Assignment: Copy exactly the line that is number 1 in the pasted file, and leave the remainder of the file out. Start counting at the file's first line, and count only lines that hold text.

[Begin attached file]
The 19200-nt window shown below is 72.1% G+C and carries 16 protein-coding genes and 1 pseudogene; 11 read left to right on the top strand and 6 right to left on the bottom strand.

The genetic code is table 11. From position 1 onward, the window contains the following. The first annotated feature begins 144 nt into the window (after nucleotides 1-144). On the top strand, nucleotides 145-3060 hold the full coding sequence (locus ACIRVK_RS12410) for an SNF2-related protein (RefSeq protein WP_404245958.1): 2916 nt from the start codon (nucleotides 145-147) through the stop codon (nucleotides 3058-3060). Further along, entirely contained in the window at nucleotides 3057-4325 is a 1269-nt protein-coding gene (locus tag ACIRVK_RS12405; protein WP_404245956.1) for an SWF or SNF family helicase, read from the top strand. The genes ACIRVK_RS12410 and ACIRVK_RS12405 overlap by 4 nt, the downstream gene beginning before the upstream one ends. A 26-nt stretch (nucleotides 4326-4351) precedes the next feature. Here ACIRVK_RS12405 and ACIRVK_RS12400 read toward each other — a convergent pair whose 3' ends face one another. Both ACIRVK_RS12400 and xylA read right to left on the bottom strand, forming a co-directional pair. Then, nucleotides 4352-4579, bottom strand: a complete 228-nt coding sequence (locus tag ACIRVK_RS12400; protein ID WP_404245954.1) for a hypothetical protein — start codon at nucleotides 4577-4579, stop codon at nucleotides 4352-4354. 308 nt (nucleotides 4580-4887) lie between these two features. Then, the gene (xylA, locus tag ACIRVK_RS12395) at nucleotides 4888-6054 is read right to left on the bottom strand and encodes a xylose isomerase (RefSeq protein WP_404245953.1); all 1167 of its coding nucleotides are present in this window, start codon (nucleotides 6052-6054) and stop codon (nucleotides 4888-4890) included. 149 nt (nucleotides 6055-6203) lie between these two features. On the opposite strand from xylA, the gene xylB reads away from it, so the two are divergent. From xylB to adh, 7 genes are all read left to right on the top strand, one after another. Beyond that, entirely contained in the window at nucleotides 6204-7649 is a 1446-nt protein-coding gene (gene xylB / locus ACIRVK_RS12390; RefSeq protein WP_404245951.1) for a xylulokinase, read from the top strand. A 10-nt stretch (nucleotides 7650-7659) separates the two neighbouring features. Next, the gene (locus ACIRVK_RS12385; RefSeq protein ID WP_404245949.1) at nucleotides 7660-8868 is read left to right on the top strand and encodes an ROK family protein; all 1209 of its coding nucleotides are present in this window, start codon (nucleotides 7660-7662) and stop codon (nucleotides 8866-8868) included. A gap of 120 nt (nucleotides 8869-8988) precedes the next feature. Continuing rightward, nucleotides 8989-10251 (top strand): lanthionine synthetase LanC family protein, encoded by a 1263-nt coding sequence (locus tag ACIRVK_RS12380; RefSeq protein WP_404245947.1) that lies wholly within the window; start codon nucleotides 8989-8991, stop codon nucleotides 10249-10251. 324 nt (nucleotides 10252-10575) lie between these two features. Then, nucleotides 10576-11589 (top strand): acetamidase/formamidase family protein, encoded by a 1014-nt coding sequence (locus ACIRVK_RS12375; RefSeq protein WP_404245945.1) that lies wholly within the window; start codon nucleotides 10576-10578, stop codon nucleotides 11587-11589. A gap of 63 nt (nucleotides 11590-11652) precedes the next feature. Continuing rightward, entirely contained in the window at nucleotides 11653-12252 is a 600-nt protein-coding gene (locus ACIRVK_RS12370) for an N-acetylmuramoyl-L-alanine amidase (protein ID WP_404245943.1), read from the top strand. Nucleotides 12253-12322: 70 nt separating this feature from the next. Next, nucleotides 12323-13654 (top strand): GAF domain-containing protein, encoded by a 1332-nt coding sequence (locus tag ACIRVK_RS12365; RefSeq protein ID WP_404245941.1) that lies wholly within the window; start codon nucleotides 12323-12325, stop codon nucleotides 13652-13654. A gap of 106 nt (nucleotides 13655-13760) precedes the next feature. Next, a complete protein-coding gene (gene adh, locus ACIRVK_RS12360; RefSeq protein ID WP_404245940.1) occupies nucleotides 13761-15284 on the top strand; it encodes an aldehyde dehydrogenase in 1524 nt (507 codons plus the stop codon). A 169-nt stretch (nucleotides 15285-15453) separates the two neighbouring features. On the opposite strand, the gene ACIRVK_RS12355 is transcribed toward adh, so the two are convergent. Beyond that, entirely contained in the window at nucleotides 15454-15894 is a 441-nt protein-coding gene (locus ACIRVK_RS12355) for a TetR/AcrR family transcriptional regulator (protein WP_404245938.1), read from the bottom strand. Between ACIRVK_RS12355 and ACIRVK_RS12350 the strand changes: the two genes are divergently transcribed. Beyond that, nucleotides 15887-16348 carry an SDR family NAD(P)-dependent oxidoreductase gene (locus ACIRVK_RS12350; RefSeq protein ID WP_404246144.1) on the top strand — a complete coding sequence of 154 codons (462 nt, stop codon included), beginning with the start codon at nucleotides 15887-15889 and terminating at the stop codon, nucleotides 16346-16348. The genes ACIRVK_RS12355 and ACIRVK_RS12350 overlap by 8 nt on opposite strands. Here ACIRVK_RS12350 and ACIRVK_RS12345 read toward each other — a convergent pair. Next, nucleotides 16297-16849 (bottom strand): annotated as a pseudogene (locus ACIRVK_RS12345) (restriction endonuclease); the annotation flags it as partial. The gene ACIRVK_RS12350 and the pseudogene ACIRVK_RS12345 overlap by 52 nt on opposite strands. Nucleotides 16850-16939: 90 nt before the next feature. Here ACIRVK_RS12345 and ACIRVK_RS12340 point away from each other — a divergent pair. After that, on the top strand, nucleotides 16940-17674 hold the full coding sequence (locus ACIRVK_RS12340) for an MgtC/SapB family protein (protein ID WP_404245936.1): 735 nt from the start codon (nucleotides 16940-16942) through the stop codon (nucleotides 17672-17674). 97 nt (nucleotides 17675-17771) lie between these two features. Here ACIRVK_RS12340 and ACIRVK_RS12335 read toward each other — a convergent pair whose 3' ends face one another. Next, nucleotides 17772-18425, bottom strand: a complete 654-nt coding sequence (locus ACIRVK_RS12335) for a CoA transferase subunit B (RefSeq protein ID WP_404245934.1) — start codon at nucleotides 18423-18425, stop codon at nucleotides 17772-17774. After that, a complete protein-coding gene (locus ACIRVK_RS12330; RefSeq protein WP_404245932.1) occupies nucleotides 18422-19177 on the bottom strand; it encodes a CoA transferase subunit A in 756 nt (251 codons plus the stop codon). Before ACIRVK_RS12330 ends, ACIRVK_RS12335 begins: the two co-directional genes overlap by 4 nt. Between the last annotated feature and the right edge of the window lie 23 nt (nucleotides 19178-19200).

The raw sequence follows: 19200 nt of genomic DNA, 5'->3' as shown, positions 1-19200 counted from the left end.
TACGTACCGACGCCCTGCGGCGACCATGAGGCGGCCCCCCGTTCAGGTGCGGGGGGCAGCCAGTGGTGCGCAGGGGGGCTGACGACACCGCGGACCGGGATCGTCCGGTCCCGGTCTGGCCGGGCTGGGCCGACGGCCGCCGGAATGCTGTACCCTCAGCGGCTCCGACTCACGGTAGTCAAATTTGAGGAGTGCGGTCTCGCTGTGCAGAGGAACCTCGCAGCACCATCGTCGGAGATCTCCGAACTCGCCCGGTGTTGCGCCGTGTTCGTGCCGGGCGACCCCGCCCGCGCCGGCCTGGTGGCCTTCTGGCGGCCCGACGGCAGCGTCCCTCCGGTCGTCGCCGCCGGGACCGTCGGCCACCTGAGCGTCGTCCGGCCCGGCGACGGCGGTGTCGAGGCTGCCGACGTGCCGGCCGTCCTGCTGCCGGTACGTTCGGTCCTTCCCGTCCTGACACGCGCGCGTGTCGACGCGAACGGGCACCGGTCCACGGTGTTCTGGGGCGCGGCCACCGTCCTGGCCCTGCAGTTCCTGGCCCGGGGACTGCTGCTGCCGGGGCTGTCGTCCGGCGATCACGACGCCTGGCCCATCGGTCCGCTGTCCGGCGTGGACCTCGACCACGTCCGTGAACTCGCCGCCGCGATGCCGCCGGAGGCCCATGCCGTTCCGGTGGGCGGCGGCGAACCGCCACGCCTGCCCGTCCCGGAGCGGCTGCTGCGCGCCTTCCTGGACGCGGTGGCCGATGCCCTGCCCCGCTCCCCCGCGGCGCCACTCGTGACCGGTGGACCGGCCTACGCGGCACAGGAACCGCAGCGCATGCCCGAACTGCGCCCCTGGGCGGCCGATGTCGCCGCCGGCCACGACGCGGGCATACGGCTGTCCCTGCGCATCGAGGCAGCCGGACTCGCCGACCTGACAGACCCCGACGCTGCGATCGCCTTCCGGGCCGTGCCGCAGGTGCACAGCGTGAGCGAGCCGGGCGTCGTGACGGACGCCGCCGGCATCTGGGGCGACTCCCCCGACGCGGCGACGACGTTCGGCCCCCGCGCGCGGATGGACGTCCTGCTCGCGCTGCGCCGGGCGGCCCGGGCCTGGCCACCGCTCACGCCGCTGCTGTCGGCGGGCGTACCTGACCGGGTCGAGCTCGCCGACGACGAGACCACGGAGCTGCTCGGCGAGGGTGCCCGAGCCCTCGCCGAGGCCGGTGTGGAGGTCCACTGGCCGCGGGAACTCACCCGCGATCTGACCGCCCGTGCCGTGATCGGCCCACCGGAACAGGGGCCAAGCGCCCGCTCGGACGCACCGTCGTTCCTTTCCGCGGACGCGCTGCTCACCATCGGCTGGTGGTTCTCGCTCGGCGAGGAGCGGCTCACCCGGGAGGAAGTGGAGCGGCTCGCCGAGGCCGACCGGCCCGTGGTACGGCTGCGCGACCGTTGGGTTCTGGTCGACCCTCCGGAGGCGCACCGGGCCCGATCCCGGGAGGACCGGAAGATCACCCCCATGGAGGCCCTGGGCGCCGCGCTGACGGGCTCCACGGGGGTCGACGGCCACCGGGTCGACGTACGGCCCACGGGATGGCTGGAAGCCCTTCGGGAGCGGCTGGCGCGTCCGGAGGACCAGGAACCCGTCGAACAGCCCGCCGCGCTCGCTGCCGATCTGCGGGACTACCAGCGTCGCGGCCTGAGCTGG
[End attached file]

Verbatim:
The 19200-nt window shown below is 72.1% G+C and carries 16 protein-coding genes and 1 pseudogene; 11 read left to right on the top strand and 6 right to left on the bottom strand.